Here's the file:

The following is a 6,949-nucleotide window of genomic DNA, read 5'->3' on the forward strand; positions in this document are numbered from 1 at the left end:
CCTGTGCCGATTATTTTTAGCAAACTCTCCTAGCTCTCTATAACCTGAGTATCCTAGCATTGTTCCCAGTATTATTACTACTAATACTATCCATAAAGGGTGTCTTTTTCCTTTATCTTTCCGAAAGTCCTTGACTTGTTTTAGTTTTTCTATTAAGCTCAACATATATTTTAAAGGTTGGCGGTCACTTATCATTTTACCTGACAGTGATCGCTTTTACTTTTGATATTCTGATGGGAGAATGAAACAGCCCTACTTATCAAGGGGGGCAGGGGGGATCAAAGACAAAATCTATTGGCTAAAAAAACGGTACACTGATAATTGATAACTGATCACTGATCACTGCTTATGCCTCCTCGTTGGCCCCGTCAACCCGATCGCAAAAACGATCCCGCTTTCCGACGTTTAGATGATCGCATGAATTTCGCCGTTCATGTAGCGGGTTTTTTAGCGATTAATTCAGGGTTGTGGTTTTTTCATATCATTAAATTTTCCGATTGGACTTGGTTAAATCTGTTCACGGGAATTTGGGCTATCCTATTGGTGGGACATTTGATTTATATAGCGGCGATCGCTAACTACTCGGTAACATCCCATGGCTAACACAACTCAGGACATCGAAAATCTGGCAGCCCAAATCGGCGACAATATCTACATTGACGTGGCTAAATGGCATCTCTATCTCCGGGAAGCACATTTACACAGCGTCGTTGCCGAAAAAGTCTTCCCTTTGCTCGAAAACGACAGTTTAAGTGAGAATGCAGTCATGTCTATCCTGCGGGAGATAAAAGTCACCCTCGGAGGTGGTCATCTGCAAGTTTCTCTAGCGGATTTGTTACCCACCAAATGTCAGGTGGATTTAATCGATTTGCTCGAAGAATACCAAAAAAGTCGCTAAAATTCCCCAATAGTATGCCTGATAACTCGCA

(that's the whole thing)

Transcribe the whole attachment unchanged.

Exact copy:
The following is a 6,949-nucleotide window of genomic DNA, read 5'->3' on the forward strand; positions in this document are numbered from 1 at the left end:
CCTGTGCCGATTATTTTTAGCAAACTCTCCTAGCTCTCTATAACCTGAGTATCCTAGCATTGTTCCCAGTATTATTACTACTAATACTATCCATAAAGGGTGTCTTTTTCCTTTATCTTTCCGAAAGTCCTTGACTTGTTTTAGTTTTTCTATTAAGCTCAACATATATTTTAAAGGTTGGCGGTCACTTATCATTTTACCTGACAGTGATCGCTTTTACTTTTGATATTCTGATGGGAGAATGAAACAGCCCTACTTATCAAGGGGGGCAGGGGGGATCAAAGACAAAATCTATTGGCTAAAAAAACGGTACACTGATAATTGATAACTGATCACTGATCACTGCTTATGCCTCCTCGTTGGCCCCGTCAACCCGATCGCAAAAACGATCCCGCTTTCCGACGTTTAGATGATCGCATGAATTTCGCCGTTCATGTAGCGGGTTTTTTAGCGATTAATTCAGGGTTGTGGTTTTTTCATATCATTAAATTTTCCGATTGGACTTGGTTAAATCTGTTCACGGGAATTTGGGCTATCCTATTGGTGGGACATTTGATTTATATAGCGGCGATCGCTAACTACTCGGTAACATCCCATGGCTAACACAACTCAGGACATCGAAAATCTGGCAGCCCAAATCGGCGACAATATCTACATTGACGTGGCTAAATGGCATCTCTATCTCCGGGAAGCACATTTACACAGCGTCGTTGCCGAAAAAGTCTTCCCTTTGCTCGAAAACGACAGTTTAAGTGAGAATGCAGTCATGTCTATCCTGCGGGAGATAAAAGTCACCCTCGGAGGTGGTCATCTGCAAGTTTCTCTAGCGGATTTGTTACCCACCAAATGTCAGGTGGATTTAATCGATTTGCTCGAAGAATACCAAAAAAGTCGCTAAAATTCCCCAATAGTATGCCTGATAACTCGCA